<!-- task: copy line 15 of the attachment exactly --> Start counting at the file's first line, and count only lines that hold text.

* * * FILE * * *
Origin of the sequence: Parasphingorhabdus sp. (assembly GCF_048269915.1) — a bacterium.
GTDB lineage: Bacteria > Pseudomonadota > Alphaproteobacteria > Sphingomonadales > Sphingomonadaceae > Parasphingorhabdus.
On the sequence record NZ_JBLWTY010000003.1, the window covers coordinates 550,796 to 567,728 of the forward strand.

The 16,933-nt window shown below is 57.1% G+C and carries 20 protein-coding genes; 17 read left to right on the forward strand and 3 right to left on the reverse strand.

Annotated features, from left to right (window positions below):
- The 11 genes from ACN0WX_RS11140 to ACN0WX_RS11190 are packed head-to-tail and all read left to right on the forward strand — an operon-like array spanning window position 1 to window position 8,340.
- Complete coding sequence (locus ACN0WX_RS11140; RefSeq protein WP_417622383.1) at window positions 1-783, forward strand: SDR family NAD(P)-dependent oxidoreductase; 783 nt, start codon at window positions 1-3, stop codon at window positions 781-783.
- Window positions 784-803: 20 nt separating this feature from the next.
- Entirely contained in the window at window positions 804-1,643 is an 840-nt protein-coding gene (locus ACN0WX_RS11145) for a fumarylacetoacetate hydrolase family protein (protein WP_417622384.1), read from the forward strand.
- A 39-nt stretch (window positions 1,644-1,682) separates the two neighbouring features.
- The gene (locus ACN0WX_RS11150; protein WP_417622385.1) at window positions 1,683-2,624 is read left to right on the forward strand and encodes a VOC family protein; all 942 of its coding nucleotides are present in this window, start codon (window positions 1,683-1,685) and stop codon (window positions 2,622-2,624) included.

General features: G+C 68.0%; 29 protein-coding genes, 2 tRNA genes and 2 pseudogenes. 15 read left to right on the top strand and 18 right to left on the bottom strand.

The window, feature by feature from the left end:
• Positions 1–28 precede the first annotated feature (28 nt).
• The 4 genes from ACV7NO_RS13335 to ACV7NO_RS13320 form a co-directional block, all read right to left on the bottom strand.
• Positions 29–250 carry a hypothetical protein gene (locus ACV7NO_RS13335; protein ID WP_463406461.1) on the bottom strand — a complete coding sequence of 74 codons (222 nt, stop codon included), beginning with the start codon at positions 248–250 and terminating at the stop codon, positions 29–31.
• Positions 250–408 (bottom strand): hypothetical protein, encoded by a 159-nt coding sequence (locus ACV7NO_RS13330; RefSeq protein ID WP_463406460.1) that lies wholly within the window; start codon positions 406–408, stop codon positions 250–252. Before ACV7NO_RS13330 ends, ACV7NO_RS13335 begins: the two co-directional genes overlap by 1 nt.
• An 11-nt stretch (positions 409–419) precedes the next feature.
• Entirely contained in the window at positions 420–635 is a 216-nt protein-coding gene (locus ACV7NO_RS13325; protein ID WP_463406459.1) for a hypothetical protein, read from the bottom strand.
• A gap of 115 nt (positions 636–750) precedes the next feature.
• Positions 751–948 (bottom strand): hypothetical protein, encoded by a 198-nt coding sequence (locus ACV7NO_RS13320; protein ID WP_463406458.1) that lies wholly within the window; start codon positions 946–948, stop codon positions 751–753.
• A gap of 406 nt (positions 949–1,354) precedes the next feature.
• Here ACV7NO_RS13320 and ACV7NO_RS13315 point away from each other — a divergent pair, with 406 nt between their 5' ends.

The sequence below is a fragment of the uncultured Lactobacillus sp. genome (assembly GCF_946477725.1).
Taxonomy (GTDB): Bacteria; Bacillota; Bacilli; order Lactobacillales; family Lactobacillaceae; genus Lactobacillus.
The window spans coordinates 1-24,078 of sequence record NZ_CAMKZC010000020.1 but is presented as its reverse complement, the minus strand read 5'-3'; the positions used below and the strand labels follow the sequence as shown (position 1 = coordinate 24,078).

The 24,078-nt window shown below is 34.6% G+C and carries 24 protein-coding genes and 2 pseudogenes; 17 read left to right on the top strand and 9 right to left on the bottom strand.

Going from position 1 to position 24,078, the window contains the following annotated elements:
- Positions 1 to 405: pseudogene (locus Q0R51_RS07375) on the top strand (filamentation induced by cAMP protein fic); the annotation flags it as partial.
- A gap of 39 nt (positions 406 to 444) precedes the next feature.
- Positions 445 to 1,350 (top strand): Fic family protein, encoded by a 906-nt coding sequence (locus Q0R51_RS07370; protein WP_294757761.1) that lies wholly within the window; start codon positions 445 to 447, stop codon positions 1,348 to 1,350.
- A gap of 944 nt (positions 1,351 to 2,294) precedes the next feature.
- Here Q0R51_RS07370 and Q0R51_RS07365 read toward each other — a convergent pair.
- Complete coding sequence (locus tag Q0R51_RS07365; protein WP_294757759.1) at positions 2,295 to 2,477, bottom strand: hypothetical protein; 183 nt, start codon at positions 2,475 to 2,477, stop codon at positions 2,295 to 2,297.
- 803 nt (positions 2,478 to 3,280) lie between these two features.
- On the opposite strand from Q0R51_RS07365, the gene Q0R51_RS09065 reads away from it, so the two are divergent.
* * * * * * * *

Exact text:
• The 4 genes from ACV7NO_RS13335 to ACV7NO_RS13320 form a co-directional block, all read right to left on the bottom strand.